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By Chris Gerbing 23 November 2022 5 min read

We have released a new State of the Climate 2022 report with the Bureau of Meteorology.

The report, our seventh in the bi-annual series, summarises observations and trends in Australia’s climate. It provides a glimpse into what we know about Australia's climate future.

The report's release comes at a time when many Australians are being affected by our weather and climate systems.

Here are seven key take-outs from State of the Climate 2022.

1. Our climate is warmer

The atmosphere and ocean are warmer and will continue to warm.

Observational data show Australia has warmed on average by 1.47°C since 1910.

Sea surface temperatures have increased by an average of 1.05°C since 1900.

The exact warming varies from place to place and from year to year. But the science is clear: Australia is continuing to warm, and this is human induced.

Australia's climate has warmed since national records began in 1910. The oceans surrounding Australia have also warmed.

2. Greenhouse gas concentrations are higher than ever before

Long-lived greenhouse gases contribute to global warming. They include carbon dioxide (CO2), methane (CH4) and nitrous oxide (N2O). Observations of these greenhouse gasses are reported in State of the Climate.

In 2021 the world reached an annual mean CO2 concentration of 414.4 parts per million (ppm). This is a 50 per cent increase from the concentration of 277 ppm in 1750.

There has been a recent rapid rise of methane and nitrous oxide concentrations in the atmosphere.These rises are unprecedented in three decades of monitoring.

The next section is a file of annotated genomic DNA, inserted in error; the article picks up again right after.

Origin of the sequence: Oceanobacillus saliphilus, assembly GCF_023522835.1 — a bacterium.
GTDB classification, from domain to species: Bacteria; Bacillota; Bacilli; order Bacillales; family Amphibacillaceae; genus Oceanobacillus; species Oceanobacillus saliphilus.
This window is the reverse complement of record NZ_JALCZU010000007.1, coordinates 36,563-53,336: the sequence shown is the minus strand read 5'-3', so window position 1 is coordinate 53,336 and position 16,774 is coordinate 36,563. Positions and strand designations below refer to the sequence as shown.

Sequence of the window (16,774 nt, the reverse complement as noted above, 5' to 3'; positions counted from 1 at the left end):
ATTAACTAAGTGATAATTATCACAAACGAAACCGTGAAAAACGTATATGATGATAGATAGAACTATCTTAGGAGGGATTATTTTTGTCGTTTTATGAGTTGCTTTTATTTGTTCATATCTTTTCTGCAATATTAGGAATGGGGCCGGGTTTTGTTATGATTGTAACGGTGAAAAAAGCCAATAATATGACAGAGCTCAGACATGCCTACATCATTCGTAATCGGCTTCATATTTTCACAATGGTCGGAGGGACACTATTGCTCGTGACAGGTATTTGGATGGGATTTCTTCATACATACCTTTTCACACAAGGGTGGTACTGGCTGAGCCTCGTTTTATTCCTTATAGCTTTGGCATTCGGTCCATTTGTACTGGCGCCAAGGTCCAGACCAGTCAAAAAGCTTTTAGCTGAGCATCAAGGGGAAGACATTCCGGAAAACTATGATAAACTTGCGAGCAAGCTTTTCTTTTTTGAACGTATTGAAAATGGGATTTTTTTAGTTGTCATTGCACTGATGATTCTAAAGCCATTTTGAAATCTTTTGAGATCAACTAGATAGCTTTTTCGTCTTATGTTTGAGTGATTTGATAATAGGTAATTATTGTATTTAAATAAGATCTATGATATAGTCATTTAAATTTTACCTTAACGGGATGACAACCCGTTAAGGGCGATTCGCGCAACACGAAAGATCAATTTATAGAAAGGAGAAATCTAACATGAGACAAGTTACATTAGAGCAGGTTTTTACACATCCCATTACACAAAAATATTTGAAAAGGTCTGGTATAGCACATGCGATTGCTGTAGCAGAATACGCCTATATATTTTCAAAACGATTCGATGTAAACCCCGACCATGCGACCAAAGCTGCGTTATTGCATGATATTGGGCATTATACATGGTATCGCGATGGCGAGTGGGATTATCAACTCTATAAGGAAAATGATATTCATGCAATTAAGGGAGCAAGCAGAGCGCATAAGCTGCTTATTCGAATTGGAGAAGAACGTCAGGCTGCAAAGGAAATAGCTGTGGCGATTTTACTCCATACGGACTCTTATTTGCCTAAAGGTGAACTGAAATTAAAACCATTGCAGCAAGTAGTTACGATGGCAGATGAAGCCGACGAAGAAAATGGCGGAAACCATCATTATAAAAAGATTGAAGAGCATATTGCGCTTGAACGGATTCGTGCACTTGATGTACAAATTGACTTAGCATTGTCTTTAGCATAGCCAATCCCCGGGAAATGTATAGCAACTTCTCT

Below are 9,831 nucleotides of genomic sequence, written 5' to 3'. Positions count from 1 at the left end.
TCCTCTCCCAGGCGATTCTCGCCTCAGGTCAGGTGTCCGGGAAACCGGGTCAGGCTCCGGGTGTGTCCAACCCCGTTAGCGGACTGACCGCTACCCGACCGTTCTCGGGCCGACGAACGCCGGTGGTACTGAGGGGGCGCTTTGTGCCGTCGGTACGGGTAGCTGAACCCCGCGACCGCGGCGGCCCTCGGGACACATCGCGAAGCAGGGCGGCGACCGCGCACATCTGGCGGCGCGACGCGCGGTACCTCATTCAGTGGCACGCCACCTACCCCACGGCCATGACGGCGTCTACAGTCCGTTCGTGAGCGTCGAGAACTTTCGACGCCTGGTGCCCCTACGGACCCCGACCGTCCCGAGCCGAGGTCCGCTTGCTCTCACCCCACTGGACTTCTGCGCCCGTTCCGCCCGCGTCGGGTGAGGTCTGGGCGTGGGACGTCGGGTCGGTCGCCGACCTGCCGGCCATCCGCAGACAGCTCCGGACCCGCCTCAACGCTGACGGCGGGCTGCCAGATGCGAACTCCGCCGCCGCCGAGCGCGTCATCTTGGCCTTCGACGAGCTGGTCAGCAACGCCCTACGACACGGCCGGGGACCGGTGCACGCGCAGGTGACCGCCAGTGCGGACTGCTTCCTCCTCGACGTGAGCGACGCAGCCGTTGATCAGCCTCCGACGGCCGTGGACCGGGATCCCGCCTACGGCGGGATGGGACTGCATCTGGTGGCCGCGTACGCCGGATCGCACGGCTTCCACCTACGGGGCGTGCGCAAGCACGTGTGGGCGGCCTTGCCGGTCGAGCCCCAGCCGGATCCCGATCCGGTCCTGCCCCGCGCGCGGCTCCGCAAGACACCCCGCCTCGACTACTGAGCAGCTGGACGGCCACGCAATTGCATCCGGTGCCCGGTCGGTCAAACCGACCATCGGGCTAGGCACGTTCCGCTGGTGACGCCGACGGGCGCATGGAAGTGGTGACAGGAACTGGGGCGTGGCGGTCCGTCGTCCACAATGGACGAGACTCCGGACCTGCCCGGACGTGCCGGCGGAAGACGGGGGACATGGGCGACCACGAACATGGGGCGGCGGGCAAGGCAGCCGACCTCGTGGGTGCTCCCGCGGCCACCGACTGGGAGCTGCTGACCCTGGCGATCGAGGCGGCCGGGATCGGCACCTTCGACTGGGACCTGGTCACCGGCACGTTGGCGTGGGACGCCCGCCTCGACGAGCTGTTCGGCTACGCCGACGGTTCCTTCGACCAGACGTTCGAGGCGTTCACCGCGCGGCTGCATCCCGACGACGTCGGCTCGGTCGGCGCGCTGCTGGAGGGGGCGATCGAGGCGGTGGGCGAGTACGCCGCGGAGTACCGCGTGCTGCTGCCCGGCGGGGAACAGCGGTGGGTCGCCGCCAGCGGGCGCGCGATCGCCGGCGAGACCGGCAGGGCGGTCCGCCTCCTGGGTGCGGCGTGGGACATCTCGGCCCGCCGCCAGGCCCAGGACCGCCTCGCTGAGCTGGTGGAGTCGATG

It is not yet clear what is causing the CH4 and N2O increases. Scientists around the world, including our scientists and at the Bureau, are actively investigating.

The Kennaook/Cape Grim Baseline Air Pollution Station is the Southern Hemisphere's key greenhouse gas monitoring station in the World Meteorological Organization's Global Atmosphere Watch Programme.

3. Sea levels are rising

The State of the Climate report shows global mean sea level has risen by around 25 cm since 1880. Half of this has occurred since 1970, and sea levels will continue to rise.

Scientists have identified that one third of this rise has been caused by thermal expansion. When the ocean warms, it expands and sea level rises.

Two thirds of sea level rise is attributed to ice loss from glaciers and polar ice sheets, along with changes to water stored on the land.

The rate of global sea level change has accelerated. It grew from around 1.5 cm per decade between 1901 and 2000, to 3.5 cm per decade between 1993 and 2021.

For Australia, sea level varies from place to place and year to year. Tide gauges with good long-term records around Australia show that overall sea levels have risen. Satellite altimetry (measuring altitude) observations also show a consistent picture of sea level rise in the Australian region.

4. Rainfall is decreasing in the south and increasing in the north

Australia's rainfall is strongly influenced by drivers such as El Niño, La Niña, the Indian Ocean Dipole and the Southern Annular Mode.

Despite three consecutive La Niña events leading to exceptionally wet conditions in many parts of eastern Australia, the observed trends for the south-east and south-west of the country show a shift towards drier conditions. This is especially true for the cool season months of April to October.